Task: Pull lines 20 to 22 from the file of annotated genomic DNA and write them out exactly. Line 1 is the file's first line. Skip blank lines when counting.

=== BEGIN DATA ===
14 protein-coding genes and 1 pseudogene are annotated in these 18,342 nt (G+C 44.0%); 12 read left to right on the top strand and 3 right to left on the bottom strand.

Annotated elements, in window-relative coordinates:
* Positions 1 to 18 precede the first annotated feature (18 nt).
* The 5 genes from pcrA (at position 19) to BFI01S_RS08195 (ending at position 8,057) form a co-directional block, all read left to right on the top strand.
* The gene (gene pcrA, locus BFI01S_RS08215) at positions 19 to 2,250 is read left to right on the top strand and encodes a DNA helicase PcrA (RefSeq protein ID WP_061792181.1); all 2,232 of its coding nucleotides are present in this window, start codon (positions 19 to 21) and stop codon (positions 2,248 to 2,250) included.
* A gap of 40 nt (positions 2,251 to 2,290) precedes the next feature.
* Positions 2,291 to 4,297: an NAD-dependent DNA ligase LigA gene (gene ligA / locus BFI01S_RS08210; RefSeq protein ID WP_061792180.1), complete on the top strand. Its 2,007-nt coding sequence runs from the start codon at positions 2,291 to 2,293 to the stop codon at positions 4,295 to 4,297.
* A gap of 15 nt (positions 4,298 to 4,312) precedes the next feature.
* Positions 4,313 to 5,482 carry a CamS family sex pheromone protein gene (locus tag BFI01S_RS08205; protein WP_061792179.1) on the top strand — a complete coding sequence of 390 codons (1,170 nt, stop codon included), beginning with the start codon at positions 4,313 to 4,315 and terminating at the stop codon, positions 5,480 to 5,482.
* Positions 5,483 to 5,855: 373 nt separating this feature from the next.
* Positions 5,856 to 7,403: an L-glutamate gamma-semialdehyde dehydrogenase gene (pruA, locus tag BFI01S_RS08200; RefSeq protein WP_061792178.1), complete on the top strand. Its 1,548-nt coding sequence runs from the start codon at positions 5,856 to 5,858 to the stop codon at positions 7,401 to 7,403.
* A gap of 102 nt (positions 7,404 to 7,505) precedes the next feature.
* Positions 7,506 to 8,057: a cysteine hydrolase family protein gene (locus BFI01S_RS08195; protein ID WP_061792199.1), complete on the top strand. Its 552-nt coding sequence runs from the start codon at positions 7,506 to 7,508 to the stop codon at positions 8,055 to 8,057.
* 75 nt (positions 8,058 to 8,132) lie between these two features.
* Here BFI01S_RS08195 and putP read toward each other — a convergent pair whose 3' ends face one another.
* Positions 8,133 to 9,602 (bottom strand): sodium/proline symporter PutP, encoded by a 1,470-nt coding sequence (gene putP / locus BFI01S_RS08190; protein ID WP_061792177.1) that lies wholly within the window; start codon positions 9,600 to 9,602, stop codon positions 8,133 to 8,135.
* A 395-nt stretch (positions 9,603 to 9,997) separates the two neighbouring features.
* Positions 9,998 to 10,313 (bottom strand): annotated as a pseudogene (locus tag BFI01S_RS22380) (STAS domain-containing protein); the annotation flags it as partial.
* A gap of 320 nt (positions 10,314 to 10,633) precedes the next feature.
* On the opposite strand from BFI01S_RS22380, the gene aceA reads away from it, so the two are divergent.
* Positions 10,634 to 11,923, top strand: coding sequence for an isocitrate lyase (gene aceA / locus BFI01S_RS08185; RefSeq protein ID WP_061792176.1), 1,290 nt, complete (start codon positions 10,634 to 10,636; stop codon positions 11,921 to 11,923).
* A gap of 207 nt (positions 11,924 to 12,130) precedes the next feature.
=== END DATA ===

* On the opposite strand from BFI01S_RS22380, the gene aceA reads away from it, so the two are divergent.
* Positions 10,634 to 11,923, top strand: coding sequence for an isocitrate lyase (gene aceA / locus BFI01S_RS08185; RefSeq protein ID WP_061792176.1), 1,290 nt, complete (start codon positions 10,634 to 10,636; stop codon positions 11,921 to 11,923).
* A gap of 207 nt (positions 11,924 to 12,130) precedes the next feature.